5th December, 2021

rough hewn prison cell with light coming in through bars

Every time I pray for all of you, I pray with joy!

The Second Sunday of Advent, Year C

All of today’s Readings for the second Sunday of Advent tell us something very interesting, but also give us some valuable tips on how to prepare spiritually for this wonderful and long-awaited encounter with Jesus Christ in the mystery of Bethlehem Night. So, let’s take a look at this beautiful Word of God once again and take another step forward in our spiritual journey towards Christmas.

At the very beginning of the first reading, the prophet Baruch says: Take off your dress of sorrow and distress. I think this is a very important invitation and encouragement for us, especially when our lives may become bleak and pessimistic on these days of December, which are getting shorter and shorter with each passing day. And that is why I would like us to ask ourselves two very simple questions: How often do we experience these two pessimistic feelings mentioned by the prophet Baruch? And the second question: What usually and most often causes in our lives these two unpleasant things which are: sorrow and distress? Sometimes it can be our loneliness, sometimes a lack of understanding and rejection that we experience in our families and communities where we live. Sometimes it can be any disease, weakness, sometimes the loss of a friend or a very close person, or maybe the loss of something that was very valuable and precious to us. As we know, all these difficult experiences can be very painful for us and can cause many negative feelings including these two mentioned by Prophet Baruch in the first reading. Take off your dress of sorrow and distress. A bit further, in the second part of his speech, the prophet Baruch tells us about what we can do, especially now as we journey through Advent towards Christmas. Put on the beauty of God for ever, put the diadem of the glory of the Eternal on your head. The Prophet wants to tell us something very simple, that only God’s grace and His providence can bring us real peace and also relief from all our difficulties, struggles, sorrows and distress.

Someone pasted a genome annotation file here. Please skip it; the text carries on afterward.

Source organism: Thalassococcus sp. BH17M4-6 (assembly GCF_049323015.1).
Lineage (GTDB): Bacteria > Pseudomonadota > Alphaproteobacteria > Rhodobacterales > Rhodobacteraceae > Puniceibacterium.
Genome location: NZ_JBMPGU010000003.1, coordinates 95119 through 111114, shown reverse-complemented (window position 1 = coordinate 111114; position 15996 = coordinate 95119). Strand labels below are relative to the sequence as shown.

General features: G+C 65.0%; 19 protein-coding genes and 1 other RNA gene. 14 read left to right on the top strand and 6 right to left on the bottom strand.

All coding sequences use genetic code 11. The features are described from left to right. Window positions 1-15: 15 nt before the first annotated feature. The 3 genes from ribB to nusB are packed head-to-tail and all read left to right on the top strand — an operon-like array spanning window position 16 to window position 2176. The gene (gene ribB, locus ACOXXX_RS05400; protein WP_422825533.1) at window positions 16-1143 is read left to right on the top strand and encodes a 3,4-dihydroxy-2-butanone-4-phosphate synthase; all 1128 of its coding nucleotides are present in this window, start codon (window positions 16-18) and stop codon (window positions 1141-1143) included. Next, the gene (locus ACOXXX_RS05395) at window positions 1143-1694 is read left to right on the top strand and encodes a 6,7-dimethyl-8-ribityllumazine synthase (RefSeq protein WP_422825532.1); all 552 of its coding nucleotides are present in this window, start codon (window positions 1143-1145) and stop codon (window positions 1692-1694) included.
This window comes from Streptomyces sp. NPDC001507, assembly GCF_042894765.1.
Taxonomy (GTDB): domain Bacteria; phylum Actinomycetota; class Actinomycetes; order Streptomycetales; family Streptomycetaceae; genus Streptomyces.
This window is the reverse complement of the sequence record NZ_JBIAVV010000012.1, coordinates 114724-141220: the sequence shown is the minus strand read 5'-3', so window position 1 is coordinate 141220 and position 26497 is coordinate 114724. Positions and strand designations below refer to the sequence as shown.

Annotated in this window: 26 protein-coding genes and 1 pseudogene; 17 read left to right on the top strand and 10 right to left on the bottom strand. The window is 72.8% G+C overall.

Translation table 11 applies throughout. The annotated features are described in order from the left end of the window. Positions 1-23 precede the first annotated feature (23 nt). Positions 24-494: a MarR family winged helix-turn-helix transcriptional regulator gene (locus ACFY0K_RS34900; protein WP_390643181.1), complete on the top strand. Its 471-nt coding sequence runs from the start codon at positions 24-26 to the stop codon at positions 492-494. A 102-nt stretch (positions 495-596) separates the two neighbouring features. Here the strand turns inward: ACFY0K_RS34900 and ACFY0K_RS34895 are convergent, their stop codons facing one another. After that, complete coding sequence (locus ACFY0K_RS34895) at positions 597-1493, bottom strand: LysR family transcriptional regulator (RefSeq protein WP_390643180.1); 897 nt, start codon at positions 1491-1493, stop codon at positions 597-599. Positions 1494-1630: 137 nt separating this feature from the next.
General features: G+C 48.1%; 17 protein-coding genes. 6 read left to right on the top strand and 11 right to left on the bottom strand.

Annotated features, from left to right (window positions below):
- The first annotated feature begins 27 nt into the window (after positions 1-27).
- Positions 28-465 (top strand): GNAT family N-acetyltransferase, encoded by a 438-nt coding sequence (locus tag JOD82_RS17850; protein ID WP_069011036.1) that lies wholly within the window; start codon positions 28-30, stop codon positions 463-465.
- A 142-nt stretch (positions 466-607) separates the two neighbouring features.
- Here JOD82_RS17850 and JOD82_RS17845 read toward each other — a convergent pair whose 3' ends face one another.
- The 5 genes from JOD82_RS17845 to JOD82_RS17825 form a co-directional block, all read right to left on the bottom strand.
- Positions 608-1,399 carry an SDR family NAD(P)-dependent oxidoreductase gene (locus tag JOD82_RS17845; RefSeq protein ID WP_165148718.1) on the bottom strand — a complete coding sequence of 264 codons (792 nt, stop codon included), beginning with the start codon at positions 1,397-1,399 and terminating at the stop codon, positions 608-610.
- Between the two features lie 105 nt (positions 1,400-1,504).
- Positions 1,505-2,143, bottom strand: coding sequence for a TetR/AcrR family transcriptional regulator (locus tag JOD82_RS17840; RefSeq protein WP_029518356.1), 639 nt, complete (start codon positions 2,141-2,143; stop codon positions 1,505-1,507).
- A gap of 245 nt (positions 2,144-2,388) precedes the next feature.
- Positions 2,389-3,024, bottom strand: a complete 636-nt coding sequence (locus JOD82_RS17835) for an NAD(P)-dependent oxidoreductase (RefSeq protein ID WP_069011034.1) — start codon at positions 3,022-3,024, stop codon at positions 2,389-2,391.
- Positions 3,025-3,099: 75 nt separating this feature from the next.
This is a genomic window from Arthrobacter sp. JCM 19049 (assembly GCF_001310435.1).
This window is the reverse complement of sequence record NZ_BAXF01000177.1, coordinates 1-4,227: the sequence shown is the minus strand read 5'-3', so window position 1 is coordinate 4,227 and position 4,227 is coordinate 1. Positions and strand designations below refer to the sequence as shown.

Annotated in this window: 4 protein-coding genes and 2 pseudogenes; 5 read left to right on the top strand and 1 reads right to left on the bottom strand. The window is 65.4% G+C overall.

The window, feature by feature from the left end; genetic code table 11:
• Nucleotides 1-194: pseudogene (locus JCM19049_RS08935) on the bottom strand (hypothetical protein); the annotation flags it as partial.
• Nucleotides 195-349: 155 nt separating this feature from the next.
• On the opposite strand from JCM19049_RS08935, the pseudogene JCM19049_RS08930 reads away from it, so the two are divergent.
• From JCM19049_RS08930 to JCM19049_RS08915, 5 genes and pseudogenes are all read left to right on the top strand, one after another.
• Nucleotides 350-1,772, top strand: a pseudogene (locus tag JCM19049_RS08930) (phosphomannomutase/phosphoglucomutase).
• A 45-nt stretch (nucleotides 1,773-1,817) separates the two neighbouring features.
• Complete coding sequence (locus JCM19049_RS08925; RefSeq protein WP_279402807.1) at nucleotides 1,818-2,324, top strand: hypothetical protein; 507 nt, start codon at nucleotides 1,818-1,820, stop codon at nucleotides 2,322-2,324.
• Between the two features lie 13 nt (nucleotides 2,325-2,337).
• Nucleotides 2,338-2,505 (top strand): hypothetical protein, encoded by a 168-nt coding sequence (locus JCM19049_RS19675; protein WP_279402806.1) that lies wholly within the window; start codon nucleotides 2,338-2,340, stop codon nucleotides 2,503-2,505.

In the second reading from the Letter to the Philippians, we heard about the great importance of our daily prayer, but not only that, because this reading is very rich in content. As we heard, St. Paul also teaches us what our prayer should be. We may not know this fact, but Saint Paul wrote this particular letter while he was in prison, and what struck me most about this text are the following words: Every time I pray for all of you, I pray with joy. Yes, he said: I pray for all of you with joy! Someone might ask, how is it possible to pray with joy while in prison? Probably none of us have been in prison unless to visit someone, but we can guess that this is not something we would wish on our friends or the people we like and respect… I suppose that if we were in the same or similar situation as Saint Paul found himself, especially when he wrote this letter, our attitude would be completely different and our prayer would have nothing to do with joy. But on the other hand, when we listen to this particular letter, we can see and realize how important it is to pray with joy, no matter what circumstances we live in, and what kind of problems we have to face every day. It does not matter if we are in prison fearing for our life and future, it does not matter if we live in a difficult time of the pandemic, it does not matter if we are threatened by another variant of this horrible virus or something else. Saint Paul gives a great example of trust in God but also of prayer, which has great power in all the difficult and dramatic circumstances in which we find ourselves at times. But Saint Paul gives us something else – and this is the most important thing for us – an example of incredible joy and optimism, the source of which is God’s grace and God’s providence.

The second thing that struck me about this reading was the intention in which he prayed. As we heard, he did not pray for his release, he did not pray for good health for himself either. He did not pray for a long life for himself, he did not pray for any bad things, misfortunes and disasters for his enemies and opponents. No! Do we remember what he prayed for? He himself explains it to us in his letter when he says: My prayer is that your love for each other may increase more and more and never stop improving your knowledge and deepening your perception so that you can always recognize what is best. Aren’t these words wonderful, surprising and inspiring at the same time, especially since they were written in a prison?

Let us pray today, on the second Sunday of Advent, asking God to help us take off our own dress of sorrow and distress. Let us ask that, with the help of God’s grace, we could see the world around us in a more positive and optimistic way. And let us also pray for inner spiritual strength and deep faith so that, together with Saint Paul, we would be able to say to all the people we work with and meet every day: Every time I pray for all of you, I pray with joy! And also: My prayer is that your love for each other may increase more and more and never stop improving your knowledge and deepening your perception so that you can always recognize what is best.

This will also be my prayer for all of you!

 

Fr Gregory